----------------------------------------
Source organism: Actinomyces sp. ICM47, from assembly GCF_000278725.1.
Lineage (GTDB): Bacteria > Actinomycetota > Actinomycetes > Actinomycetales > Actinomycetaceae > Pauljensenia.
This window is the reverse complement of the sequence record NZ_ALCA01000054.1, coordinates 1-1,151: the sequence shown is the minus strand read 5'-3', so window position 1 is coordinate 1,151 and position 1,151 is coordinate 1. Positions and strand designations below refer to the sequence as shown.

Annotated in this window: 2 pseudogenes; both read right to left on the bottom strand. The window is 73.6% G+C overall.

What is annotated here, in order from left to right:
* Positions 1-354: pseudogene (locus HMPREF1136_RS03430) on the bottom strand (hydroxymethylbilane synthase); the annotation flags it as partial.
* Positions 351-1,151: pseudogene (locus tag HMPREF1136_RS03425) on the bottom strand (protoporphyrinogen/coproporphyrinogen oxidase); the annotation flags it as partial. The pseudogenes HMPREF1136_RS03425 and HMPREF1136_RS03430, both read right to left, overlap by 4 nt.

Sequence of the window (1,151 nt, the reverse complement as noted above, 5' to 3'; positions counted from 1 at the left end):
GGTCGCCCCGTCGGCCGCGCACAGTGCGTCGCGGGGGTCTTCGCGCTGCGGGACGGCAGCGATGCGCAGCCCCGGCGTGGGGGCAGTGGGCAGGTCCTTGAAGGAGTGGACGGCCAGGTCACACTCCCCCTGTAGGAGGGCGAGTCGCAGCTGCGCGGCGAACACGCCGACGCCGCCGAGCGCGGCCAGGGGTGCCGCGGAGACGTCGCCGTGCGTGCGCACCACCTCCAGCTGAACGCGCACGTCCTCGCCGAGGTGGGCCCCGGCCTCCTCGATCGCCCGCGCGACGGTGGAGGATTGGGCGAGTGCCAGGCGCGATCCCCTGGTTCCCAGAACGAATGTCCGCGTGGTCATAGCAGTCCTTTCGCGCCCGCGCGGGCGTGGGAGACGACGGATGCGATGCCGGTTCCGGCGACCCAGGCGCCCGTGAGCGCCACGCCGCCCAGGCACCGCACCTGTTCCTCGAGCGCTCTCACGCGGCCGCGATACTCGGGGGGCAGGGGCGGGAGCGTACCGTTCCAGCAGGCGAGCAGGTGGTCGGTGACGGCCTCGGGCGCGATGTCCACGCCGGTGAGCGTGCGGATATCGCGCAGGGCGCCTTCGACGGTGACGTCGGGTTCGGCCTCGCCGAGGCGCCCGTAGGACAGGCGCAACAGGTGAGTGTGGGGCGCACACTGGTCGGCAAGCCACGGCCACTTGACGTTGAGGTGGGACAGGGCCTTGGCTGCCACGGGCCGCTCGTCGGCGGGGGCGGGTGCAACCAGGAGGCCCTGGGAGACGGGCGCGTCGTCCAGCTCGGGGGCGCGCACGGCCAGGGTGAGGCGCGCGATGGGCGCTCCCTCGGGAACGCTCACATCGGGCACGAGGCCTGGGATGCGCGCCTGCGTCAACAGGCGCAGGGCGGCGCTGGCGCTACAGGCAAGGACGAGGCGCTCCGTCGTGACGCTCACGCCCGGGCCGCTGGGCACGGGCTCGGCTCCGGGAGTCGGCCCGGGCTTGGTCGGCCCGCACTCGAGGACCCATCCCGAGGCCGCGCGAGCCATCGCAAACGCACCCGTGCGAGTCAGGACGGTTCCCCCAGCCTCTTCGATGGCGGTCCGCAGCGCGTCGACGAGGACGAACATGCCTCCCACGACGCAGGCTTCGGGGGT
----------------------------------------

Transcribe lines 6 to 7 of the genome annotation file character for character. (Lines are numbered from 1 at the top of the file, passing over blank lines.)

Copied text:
* Positions 1-354: pseudogene (locus HMPREF1136_RS03430) on the bottom strand (hydroxymethylbilane synthase); the annotation flags it as partial.
* Positions 351-1,151: pseudogene (locus tag HMPREF1136_RS03425) on the bottom strand (protoporphyrinogen/coproporphyrinogen oxidase); the annotation flags it as partial. The pseudogenes HMPREF1136_RS03425 and HMPREF1136_RS03430, both read right to left, overlap by 4 nt.